The following year saw a repeat performance, this time in the turbocharged 917 despite the close attentions of Willi Kauhsen in a similar car. In 1973, too, Kinnunen underlined his versatility, finshing third in the last Targa Florio and third in his native Rally of a Thousand Lakes, both in a 911RSR.
For 1974, things became harder: AAW withdrew from racing and Kinnunen tried his luck once more in F1, this time in a Surtees TS 16. The season was a fiasco: the Surtees was both unreliable and uncompetitive. Not only did the car fail to complete more than a few laps, at several Grands Prix
“THE GULF TEAM DID NOT RENEW HIS CONTRACT FOR 1971”
it was even too slow to qualify. Like his contemporary Rolf Stommelen, who had been in Porscheʼs works team and whose attempts at F1 were similarly thwarted, Kinnunen returned to racing Porsches.
For 1975 he drove for the Martini team in the World Sportscar Championship and, partnered by Porsche stalwart Herbert Müller, the pairʼs best result was third in the AD AC 1000km at the Nürburgring with a turbocharged 908/3. For 1976, the Finn found a drive with Egon Evertz and with the latterʼs 934; the team was relatively successful with third places at Mugello and Silverstone and second at Watkins Glen. At the end of the year, Evertz decided he had spent enough money and closed his team, leaving Kinnunen unemployed once more.
He decided to give up active competition. At 37 he was enough of a name in Finland to get a job in sports administration and later used his renown to establish a marketing company. He was nonetheless persuaded to don his crash hat a few times more for local rallies (and no doubt the publicity did no harm), even winning the 1979 Artic Rally.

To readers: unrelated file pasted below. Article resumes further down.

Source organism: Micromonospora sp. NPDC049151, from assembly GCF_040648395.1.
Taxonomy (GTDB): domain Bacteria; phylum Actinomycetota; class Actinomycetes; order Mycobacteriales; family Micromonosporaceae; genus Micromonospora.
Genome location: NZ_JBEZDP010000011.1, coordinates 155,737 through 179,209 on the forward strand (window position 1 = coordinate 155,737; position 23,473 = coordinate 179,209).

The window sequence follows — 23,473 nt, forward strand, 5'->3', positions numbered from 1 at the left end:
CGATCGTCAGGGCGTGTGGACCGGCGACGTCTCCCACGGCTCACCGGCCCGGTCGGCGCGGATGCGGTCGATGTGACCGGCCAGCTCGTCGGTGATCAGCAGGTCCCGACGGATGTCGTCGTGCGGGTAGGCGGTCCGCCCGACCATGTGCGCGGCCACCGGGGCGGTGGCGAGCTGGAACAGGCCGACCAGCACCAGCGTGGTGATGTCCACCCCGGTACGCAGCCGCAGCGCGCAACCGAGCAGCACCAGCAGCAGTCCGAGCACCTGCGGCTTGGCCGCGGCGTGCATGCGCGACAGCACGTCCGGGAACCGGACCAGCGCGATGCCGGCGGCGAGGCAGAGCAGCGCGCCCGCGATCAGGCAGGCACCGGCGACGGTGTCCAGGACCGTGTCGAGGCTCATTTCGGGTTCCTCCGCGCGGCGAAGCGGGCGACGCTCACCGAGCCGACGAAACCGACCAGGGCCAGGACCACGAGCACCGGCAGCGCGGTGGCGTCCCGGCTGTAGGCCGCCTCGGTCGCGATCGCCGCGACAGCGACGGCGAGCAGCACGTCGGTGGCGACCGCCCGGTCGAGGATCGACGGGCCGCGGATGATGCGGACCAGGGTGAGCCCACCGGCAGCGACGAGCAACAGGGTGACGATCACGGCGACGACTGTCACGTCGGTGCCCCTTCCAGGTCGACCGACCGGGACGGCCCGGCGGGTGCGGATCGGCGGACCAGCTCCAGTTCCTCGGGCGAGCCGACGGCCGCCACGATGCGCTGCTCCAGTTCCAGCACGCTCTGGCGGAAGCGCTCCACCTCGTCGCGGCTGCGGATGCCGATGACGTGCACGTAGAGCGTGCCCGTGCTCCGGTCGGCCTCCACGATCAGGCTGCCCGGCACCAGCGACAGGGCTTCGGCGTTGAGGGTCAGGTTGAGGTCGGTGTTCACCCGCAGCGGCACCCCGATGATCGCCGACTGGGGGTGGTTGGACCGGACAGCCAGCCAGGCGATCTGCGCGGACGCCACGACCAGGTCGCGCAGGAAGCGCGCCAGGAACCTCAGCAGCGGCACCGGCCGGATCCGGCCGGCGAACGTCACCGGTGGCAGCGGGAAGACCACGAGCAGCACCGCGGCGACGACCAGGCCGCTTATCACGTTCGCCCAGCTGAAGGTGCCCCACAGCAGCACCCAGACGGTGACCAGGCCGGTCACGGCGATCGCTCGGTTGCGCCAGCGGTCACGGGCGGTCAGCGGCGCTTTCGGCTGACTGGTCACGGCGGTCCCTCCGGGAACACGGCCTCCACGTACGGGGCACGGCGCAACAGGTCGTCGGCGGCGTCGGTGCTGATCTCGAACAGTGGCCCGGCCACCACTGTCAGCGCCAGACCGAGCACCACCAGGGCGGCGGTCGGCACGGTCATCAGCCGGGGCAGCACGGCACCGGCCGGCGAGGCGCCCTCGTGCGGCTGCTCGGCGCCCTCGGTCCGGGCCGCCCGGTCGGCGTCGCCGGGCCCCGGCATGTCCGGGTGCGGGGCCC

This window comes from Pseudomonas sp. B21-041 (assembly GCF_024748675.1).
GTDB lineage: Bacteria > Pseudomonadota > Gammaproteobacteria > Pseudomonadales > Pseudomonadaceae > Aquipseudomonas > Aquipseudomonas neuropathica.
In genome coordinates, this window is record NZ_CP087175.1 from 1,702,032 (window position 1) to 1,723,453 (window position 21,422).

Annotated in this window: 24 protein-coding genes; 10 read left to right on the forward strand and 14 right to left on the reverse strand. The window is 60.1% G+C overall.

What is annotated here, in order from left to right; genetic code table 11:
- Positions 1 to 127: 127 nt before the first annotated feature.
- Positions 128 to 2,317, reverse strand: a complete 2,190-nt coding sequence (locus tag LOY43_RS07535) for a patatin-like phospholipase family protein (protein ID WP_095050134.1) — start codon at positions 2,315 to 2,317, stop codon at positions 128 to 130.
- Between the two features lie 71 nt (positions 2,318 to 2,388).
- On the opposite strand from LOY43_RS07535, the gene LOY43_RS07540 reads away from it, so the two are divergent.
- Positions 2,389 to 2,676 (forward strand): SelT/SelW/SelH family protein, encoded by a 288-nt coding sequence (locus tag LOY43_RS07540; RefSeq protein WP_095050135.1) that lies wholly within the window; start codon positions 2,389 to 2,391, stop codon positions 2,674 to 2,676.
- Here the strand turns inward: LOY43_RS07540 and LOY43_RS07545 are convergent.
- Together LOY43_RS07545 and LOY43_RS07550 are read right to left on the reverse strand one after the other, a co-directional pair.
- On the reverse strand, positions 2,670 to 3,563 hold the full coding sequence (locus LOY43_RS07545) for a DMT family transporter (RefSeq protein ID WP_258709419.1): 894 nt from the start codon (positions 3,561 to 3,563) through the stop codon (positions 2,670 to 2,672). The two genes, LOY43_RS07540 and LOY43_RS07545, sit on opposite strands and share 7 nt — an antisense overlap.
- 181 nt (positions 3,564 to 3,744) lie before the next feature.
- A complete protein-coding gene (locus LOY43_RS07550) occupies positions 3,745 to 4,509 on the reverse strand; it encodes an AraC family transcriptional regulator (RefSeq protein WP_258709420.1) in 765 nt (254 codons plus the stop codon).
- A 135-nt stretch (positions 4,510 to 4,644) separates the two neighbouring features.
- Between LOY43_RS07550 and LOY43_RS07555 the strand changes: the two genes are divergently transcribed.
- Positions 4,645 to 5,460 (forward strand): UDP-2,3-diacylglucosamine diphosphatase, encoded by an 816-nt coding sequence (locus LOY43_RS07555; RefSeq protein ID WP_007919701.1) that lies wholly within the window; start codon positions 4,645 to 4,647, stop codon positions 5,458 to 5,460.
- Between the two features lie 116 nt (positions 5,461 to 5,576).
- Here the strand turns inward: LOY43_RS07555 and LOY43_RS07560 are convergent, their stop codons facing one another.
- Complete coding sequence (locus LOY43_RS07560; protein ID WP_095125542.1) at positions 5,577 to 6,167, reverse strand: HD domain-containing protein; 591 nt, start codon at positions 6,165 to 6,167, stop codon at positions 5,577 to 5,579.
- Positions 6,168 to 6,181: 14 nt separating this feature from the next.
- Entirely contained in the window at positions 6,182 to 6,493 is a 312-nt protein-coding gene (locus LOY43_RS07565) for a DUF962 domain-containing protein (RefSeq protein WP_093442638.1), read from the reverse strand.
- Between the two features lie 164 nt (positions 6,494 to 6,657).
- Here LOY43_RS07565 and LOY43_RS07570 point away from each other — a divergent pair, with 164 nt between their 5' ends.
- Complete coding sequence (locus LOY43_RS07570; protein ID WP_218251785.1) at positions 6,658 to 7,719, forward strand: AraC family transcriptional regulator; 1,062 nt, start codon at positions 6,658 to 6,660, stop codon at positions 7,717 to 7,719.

Michael Cotton, who was racing correspondent for Motoring News from 1967–76, knew all the racing drivers of the period. He remembers Leo Kinnunen as a pleasant young man always rather awkward when expressing himself in English:
ʻHe was quite direct, as well, and I can imagine that went down badly in the John Wyer team, though he was very good. Undoubtedly that second place in the Targa Florio which he achieved by himself was quite outstanding, but it was also a bad year for him seeing Hans Laine killed: they were intending to race together for AAW the following season. It did not surprise me that Wyer dropped him after that: they were very quick in replacing him with Jackie Oliver.ʼ CP
Above: 1973 Targa Florio and Leo Kinnunen and Claude Haldi finished third overall sharing a 911 Carrera RSR 2.8
Below right: Kinnunen singlehandedly drove the Porsche 908/03 Spyder to second place overall
Below: Pensive before the start of the 1972 RheinlandPfalz-preis Nürburgring
Above: 1970 Nürburging 1000km – Pedro Rodriguez and Leo Kinnunen shared a 908/03 Spyder, which was clearly an ʻinterestingʼ drive!
Below left: 1976 ADAC 1000km at the Nürburgring, Egon Evertz and Leo Kinnunen in the former ʼs Porsche 934/5
Below right: In a 917/10 Spyder in the Interserie round at the Hockenheimring in 1972
Below: Rheinland-pfalz-preis Nürburgring, Leo Kinnunen at the wheel once more of the Porsche 917/10 Spyder
Above right: Le Mans 1976, Kinnunen and Egon Evertz were running in 20th place in a 908/03 before retiring in the 10th hour
Above: In a 917/10, 1972